Larry Kehres won 332 football games, claimed 11 Division III national championships, collected nine coach of the year awards and holds the highest winning percentage in college football history. And he did it all without spring practice and summer training. In fact, some summers, Kehres, now 70 and retired as coach of Mount Union, didn’t do much football at all. “Coached little league baseball,” he laughs. “Summers were different.”
This summer might not be so different. Accustomed to having their players on campus for June and July, Division I coaches might not see them until August. That’s not the half of it. Before the coronavirus pandemic shuttered the sports world, most of them didn’t reach the halfway point in spring practice and some never even started drills. As campus closures extend through summer, a date to begin organized football activities grows hazier. Many coaches have gone four weeks without seeing their players, an absence that could stretch to at least three months by the end of the outbreak. Teaching is relegated to videos, meetings are electronic and training is at the discretion of the player.
“I go back to 25 years ago when it was not the norm for the players to be on campus during the summer,” says South Florida coach Jeff Scott. “Everybody went home after spring and came back for camp. You had a month of practices. We might find ourselves in that situation again.”
Coaches are bracing to squeeze months of on-field, in-person work into a six-week period that might begin sometime in July or, worst case, a four-week camp in August—the busiest, most chaotic camp you’ve ever seen. Well, maybe not ever. For 27 years, Kehres did it as head coach at D-III Mount Union. And don’t call his chaotic—they weren’t. “Everything was planned very precisely,” says Kehres, now athletic director at Mount Union.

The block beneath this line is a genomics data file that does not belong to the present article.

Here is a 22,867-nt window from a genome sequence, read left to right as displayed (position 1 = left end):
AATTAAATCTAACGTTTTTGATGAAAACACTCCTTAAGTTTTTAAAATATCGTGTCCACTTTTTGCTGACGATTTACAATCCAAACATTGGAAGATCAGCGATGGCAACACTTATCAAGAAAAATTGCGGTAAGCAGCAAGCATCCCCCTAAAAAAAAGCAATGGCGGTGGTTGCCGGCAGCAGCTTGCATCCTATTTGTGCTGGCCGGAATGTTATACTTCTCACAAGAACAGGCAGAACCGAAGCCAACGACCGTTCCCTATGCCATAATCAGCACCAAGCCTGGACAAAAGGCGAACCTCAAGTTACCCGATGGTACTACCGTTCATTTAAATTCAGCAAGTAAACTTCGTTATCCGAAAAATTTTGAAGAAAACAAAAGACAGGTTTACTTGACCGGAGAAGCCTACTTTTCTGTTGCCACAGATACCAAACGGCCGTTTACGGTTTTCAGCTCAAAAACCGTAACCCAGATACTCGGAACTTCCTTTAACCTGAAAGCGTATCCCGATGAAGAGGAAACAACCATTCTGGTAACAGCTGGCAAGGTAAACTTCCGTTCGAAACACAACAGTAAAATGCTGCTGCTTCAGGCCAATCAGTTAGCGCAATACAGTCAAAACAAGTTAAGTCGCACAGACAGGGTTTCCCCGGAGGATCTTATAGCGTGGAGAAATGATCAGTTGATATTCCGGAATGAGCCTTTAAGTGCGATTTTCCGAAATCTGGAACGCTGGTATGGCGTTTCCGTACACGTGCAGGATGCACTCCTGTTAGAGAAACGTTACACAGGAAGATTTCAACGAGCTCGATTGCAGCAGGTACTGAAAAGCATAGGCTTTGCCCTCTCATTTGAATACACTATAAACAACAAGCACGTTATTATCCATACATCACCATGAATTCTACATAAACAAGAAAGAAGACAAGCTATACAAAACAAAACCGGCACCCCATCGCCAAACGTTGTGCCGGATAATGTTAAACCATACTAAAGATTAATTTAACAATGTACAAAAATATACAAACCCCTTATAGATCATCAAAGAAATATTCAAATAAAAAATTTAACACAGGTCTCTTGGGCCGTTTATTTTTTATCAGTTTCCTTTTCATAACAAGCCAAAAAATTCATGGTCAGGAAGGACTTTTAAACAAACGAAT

For the FBS level, the impacts of an abridged football offseason are wide-ranging. Freshmen lose their normal full summer to orient themselves. Dense playbooks get simplified. And players’ physical condition is adversely impacted. “We’re doing a lot of things that bring us back to the days where we had to rely on our players to be self-motivated,” says Notre Dame coach Brian Kelly, who spent more than 15 years at Division II Grand Valley State. “We’re giving them guidance but, we can’t be mandating workouts and have to trust we have good leadership. We’re giving them the opportunity to consult with us. At Grand Valley, we had to call and check in and if they had questions, they could (ask). We’re seeing a lot of that right now. No doubt, this is a bit old school.”
Just in the last 25 years it has become normal for the majority of an FBS team to remain on campus during the summer for academic classes and football activities (you can’t have the latter without the former). For years, only strength coaches could work with players in the summer until the NCAA passed legislation in 2014 allowing on-field coaches two hours a week. Since then, summer training has evolved into a critical time when many athletes realize their most growth. Their physique is sculpted through strength and conditioning programs, and their mind is expanded during classroom-style meetings with position coaches.